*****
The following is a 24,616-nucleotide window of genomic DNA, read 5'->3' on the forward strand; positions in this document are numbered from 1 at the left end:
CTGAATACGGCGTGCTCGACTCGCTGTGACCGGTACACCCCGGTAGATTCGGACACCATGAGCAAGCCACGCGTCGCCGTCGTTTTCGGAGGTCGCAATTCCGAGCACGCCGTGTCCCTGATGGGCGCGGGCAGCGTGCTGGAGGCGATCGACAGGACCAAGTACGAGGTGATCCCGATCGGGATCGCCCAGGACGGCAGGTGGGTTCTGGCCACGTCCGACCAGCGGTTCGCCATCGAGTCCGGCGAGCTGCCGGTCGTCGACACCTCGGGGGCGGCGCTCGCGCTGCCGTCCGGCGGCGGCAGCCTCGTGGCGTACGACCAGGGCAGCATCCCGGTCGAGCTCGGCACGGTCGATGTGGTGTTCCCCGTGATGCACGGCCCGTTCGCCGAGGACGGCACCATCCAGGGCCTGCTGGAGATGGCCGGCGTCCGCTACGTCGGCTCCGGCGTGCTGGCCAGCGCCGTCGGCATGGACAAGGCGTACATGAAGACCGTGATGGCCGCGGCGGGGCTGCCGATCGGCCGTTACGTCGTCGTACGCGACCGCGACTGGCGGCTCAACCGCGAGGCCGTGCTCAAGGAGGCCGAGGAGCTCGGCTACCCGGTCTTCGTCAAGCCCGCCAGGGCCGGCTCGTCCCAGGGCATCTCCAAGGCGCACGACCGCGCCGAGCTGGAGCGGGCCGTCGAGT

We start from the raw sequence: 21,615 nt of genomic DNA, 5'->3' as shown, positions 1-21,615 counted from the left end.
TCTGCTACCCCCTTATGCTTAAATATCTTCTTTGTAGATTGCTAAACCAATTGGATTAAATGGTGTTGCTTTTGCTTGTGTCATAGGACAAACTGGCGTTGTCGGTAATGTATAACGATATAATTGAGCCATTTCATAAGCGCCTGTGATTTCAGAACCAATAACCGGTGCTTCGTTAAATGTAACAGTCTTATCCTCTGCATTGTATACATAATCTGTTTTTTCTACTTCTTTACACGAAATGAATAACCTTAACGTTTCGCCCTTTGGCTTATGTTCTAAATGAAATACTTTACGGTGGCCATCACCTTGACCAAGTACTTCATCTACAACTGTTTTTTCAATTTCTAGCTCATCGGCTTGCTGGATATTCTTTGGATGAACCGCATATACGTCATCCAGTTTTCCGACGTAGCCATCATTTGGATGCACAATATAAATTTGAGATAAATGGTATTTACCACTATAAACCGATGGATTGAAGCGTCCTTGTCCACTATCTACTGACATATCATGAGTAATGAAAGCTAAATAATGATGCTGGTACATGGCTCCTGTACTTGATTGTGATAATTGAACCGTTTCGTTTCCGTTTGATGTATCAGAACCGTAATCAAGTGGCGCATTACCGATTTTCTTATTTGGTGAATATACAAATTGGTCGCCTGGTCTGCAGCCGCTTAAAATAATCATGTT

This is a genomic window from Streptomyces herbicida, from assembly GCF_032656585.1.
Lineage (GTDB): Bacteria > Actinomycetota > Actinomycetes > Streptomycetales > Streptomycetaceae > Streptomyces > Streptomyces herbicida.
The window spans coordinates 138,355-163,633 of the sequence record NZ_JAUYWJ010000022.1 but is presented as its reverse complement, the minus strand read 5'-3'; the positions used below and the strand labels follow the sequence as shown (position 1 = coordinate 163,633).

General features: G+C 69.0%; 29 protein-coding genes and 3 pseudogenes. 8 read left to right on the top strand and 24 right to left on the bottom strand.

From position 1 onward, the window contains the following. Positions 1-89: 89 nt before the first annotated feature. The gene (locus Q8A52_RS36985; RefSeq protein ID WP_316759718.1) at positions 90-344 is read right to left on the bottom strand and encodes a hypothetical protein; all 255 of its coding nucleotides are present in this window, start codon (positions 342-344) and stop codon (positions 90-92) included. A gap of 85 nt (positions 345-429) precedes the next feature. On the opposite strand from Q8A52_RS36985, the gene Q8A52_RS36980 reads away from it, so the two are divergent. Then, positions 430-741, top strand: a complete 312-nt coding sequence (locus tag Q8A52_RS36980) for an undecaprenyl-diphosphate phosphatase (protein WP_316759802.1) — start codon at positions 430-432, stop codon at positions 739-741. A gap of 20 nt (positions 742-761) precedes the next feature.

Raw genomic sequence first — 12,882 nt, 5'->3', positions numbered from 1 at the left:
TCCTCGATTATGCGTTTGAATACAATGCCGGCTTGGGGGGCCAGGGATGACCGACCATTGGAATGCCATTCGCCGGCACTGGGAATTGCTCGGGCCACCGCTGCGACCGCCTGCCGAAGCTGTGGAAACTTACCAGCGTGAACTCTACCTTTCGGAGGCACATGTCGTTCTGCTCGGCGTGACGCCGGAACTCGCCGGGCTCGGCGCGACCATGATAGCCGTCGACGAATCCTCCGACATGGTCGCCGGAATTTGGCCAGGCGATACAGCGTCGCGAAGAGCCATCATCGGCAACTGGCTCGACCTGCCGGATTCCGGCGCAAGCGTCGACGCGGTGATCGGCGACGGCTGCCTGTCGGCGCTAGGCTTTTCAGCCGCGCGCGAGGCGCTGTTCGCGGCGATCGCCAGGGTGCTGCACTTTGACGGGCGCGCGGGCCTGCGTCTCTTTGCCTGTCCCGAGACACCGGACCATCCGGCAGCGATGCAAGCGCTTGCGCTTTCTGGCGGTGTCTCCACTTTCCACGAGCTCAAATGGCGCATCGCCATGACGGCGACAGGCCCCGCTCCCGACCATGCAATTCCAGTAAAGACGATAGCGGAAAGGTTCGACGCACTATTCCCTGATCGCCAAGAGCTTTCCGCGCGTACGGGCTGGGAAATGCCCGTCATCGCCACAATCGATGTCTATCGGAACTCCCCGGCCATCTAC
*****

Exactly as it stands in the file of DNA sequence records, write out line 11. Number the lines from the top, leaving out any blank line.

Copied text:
TCCTCGATTATGCGTTTGAATACAATGCCGGCTTGGGGGGCCAGGGATGACCGACCATTGGAATGCCATTCGCCGGCACTGGGAATTGCTCGGGCCACCGCTGCGACCGCCTGCCGAAGCTGTGGAAACTTACCAGCGTGAACTCTACCTTTCGGAGGCACATGTCGTTCTGCTCGGCGTGACGCCGGAACTCGCCGGGCTCGGCGCGACCATGATAGCCGTCGACGAATCCTCCGACATGGTCGCCGGAATTTGGCCAGGCGATACAGCGTCGCGAAGAGCCATCATCGGCAACTGGCTCGACCTGCCGGATTCCGGCGCAAGCGTCGACGCGGTGATCGGCGACGGCTGCCTGTCGGCGCTAGGCTTTTCAGCCGCGCGCGAGGCGCTGTTCGCGGCGATCGCCAGGGTGCTGCACTTTGACGGGCGCGCGGGCCTGCGTCTCTTTGCCTGTCCCGAGACACCGGACCATCCGGCAGCGATGCAAGCGCTTGCGCTTTCTGGCGGTGTCTCCACTTTCCACGAGCTCAAATGGCGCATCGCCATGACGGCGACAGGCCCCGCTCCCGACCATGCAATTCCAGTAAAGACGATAGCGGAAAGGTTCGACGCACTATTCCCTGATCGCCAAGAGCTTTCCGCGCGTACGGGCTGGGAAATGCCCGTCATCGCCACAATCGATGTCTATCGGAACTCCCCGGCCATCTAC